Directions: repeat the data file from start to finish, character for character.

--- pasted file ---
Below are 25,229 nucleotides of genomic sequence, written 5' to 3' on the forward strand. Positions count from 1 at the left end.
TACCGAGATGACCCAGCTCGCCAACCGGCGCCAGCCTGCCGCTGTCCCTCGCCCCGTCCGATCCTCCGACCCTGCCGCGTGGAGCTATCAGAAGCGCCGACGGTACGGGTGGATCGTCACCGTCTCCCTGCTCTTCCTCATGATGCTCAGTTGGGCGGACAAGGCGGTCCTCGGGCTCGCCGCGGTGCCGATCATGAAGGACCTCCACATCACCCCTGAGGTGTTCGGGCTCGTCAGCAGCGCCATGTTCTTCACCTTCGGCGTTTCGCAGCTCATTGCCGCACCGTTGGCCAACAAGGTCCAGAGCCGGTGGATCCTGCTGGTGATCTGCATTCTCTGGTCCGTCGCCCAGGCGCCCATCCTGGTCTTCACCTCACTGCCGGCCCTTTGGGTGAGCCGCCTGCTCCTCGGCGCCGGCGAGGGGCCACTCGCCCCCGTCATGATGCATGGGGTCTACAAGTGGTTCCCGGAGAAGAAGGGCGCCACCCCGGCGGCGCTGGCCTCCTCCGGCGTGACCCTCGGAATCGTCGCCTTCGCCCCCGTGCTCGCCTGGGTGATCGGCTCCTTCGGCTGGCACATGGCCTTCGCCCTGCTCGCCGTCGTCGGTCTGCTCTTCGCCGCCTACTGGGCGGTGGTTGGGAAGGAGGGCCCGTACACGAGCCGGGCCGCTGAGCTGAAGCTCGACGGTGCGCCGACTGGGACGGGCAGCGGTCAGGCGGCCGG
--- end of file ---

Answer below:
Below are 25,229 nucleotides of genomic sequence, written 5' to 3' on the forward strand. Positions count from 1 at the left end.
TACCGAGATGACCCAGCTCGCCAACCGGCGCCAGCCTGCCGCTGTCCCTCGCCCCGTCCGATCCTCCGACCCTGCCGCGTGGAGCTATCAGAAGCGCCGACGGTACGGGTGGATCGTCACCGTCTCCCTGCTCTTCCTCATGATGCTCAGTTGGGCGGACAAGGCGGTCCTCGGGCTCGCCGCGGTGCCGATCATGAAGGACCTCCACATCACCCCTGAGGTGTTCGGGCTCGTCAGCAGCGCCATGTTCTTCACCTTCGGCGTTTCGCAGCTCATTGCCGCACCGTTGGCCAACAAGGTCCAGAGCCGGTGGATCCTGCTGGTGATCTGCATTCTCTGGTCCGTCGCCCAGGCGCCCATCCTGGTCTTCACCTCACTGCCGGCCCTTTGGGTGAGCCGCCTGCTCCTCGGCGCCGGCGAGGGGCCACTCGCCCCCGTCATGATGCATGGGGTCTACAAGTGGTTCCCGGAGAAGAAGGGCGCCACCCCGGCGGCGCTGGCCTCCTCCGGCGTGACCCTCGGAATCGTCGCCTTCGCCCCCGTGCTCGCCTGGGTGATCGGCTCCTTCGGCTGGCACATGGCCTTCGCCCTGCTCGCCGTCGTCGGTCTGCTCTTCGCCGCCTACTGGGCGGTGGTTGGGAAGGAGGGCCCGTACACGAGCCGGGCCGCTGAGCTGAAGCTCGACGGTGCGCCGACTGGGACGGGCAGCGGTCAGGCGGCCGG